Truckers Hail Decision to Temporarily Relax U.S. In-Transit Rules

In the wake of the partial closure of the Nipigon River Bridge and the resulting traffic and trade delays, the Canadian Trucking Alliance and the Ontario Trucking Association are hailing a decision by US Customs and Border Protection (USCBP) to allow commercial vehicles to ship Canadian domestic goods in-transit through the U.S. using a limited data set at select ports of entry.  The decision reflects industry discussions involving USCBP, the Canadian Border Services Agency (CBSA) and Public Safety Canada.

USCBP has agreed to a temporary emergency contingency plan, which allows highway carriers to enter the United States between at Port Huron, Detroit or Sault Ste. Marie, MI; International Falls or Grand Portage, MN (between 8 am and 4 pm); and Pembina, ND. To address the value of the shipment issue, the carrier will provide its bond value or a default value of $2.00/pound.

“We are extremely pleased by and appreciative of this outcome and the swiftness with which our concerns were responded to,” says David Bradley, president and CEO of the Canadian Trucking Alliance and the Ontario Trucking Association. “This will assist many truckers who are currently being impacted by the bridge problem on the Trans-Canada Highway at Nipigon, ON.”

While it has been technically legal for Canadian carriers to move Canadian goods in-transit through the United States, the move by USCBP post 9/11 to treat such shipments as international in nature effectively choked off the ability to move freight with an origin and destination in Canada via the southern route through the United States. In order to conduct in-transit shipments through the United States, a trucking company would have to provide eManifest data to USCBP prior to arrival at the border, including the value for each shipment on board — a major obstacle since such data is not generally available from shippers for what is really a domestic shipment. The problem is particularly acute for less-than-truckload (LTL) carriers who consolidate the goods of many customers for shipment.

The Nipigon River Bridge is currently operating with one lane open, alternating between eastbound and westbound traffic.Delays in Nipigon are reportedly averaging one hour as each truck is individually escorted across. Given that the infrastructure integrity is still being assessed, it is possible there could be changes to traffic flows at any time. Carriers are encouraged to examine options prior to determining the best route for trucks normally transiting that part of the province.

Ontario Transportation Minister Steven Del Duca was in Nipigon today to assess the situation. There were reports there would be some general indication how long the closure would last, but there were no specific details available at this time.

In addition, while this temporary in-transit solution will provide some relief, all current regulatory requirements with respect to entering the US remain intact. In other words, if the driver has never crossed the border before, carriers may wish to seriously consider whether this is really the best time to start. Those unfamiliar with border crossing procedures could face increased delays when they arrive.It should be noted that all driver and shipment requirements will remain consistent with admissibility, meaning drivers will need WHTI compliant documents, carriers will have to supply advance manifest information, and goods regulated by other government agencies such as FDA, APHIS, EPA or TDG must meet the requirements of the respective department.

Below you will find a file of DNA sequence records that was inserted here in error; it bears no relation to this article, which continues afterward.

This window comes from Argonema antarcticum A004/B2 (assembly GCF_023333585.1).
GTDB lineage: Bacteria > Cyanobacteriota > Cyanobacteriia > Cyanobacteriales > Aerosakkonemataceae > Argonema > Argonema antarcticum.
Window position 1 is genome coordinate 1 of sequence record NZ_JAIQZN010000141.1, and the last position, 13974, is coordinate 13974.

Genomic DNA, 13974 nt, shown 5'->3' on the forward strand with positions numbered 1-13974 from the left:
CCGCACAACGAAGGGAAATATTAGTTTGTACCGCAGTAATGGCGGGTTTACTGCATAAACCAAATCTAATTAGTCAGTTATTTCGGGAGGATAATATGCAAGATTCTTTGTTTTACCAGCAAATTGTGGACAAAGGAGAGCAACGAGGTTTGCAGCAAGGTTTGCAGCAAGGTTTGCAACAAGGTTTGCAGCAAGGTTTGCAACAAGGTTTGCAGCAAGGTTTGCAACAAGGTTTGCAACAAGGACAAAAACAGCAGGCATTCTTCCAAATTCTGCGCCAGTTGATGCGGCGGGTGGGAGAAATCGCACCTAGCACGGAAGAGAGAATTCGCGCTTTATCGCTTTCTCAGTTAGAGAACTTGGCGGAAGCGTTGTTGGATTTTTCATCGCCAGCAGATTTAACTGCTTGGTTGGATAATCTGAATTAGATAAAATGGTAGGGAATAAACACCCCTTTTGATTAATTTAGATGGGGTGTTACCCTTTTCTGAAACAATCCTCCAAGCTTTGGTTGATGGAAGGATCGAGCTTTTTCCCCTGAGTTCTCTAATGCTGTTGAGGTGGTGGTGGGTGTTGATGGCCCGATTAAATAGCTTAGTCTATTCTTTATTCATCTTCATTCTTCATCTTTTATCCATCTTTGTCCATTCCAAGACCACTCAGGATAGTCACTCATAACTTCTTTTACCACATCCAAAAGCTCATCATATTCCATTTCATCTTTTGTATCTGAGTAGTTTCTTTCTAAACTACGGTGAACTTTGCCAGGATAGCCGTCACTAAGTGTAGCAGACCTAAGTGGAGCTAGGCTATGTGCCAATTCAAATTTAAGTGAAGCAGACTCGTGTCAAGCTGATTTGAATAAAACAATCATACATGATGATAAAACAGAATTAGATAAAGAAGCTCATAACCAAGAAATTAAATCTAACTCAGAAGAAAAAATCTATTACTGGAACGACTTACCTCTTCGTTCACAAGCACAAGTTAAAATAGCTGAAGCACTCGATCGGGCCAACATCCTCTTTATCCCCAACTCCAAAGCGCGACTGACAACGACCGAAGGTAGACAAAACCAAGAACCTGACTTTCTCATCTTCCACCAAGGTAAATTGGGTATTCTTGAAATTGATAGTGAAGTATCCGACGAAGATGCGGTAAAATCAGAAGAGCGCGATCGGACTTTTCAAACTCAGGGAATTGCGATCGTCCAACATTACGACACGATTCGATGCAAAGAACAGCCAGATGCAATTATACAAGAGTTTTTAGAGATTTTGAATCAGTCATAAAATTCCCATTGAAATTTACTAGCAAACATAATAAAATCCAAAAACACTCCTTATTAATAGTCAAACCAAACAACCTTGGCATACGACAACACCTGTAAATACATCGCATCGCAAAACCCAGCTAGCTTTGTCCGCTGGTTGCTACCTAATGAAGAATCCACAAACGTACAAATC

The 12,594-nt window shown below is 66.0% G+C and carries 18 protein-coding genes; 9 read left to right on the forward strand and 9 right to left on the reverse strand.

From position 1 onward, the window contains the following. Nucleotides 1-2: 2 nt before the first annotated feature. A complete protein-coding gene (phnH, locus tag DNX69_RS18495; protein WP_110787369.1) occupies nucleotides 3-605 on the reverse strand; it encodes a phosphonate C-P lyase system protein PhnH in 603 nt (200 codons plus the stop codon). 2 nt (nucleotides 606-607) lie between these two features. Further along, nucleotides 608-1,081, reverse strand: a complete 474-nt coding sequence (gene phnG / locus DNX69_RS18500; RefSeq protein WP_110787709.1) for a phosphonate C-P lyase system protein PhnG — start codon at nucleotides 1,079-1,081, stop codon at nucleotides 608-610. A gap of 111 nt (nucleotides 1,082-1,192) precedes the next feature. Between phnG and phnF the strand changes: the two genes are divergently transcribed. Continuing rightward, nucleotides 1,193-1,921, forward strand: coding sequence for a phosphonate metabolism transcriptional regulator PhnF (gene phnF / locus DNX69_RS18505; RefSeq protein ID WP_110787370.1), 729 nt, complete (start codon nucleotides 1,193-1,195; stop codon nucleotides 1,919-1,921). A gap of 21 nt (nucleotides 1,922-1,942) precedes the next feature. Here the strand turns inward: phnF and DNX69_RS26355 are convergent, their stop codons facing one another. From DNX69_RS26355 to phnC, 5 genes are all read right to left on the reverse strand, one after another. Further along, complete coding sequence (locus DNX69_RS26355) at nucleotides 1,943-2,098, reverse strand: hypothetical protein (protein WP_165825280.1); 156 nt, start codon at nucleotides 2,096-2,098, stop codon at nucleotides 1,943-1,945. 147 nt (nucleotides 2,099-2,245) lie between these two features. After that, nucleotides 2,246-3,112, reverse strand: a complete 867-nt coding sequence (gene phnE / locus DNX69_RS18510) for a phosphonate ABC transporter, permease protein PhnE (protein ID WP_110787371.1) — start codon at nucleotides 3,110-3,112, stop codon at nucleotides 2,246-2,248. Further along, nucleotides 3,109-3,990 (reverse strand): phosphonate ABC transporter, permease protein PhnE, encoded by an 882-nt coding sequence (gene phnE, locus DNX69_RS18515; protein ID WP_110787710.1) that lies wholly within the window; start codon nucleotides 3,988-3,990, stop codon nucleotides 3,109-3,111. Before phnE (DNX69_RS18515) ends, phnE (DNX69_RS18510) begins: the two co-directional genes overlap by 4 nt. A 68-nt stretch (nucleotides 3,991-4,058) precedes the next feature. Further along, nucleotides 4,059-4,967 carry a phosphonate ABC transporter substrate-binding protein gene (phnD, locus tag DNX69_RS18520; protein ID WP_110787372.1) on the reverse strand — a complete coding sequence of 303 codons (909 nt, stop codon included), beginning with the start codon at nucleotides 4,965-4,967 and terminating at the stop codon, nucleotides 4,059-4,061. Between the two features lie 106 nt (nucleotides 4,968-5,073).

The accepted bond value or $2.00/pound default value is the result of successful discussions between CTA and USCBP to identify means to reinstate the Canadian carriers’ ability to transit through the US with Canadian domestic goods – a commitment under the 2011 bi-national Beyond the Border Action Plan. A pilot to test the data and compliance is slated to start early in 2016, but with the Nipigon bridge scenario, USCBP has opted to provide highway carriers the opportunity to take advantage of a version of the program now.

USCBP has made it clear this is only a temporarily contingency solution in response to the bridge closure. Once the bridge has been repaired and is functioning per usual, the in-transits using the limited value data will not be allowed to proceed. Once the pilot is launched, in transits using the limited value data will be restricted only to known pilot participants. Additional parameters of the upcoming pilot, including the designated participating ports of entry, have not yet been determined.

For those carriers wishing to take advantage of transiting through the US as opposed to crossing the single lane at Nipigon, please click the following link for a document outlining procedures and resources: Nipigon Contingency In Transit Information_public

Oversize/Overweight Update

In related news, MTO is now accepting permit applications that require oversize/overweight travel crossing the Nipigon River Bridge (Hwy 11/17) with restrictions.

At the moment, applications are being accepted for a maximum width of 4.99 metres, length 25 metres and weight maximum of 63,500kgs, height currently not affected. A diagram must accompany the application which includes the overall width and height measurements.  The application must also include the measurement from the ground up where the over width begins.

In the permitting process, each application will be assessed by the North West Region, only if approved will the permit be issued. In the case that an application is denied, the permit advisor will inform the carrier of the decision.

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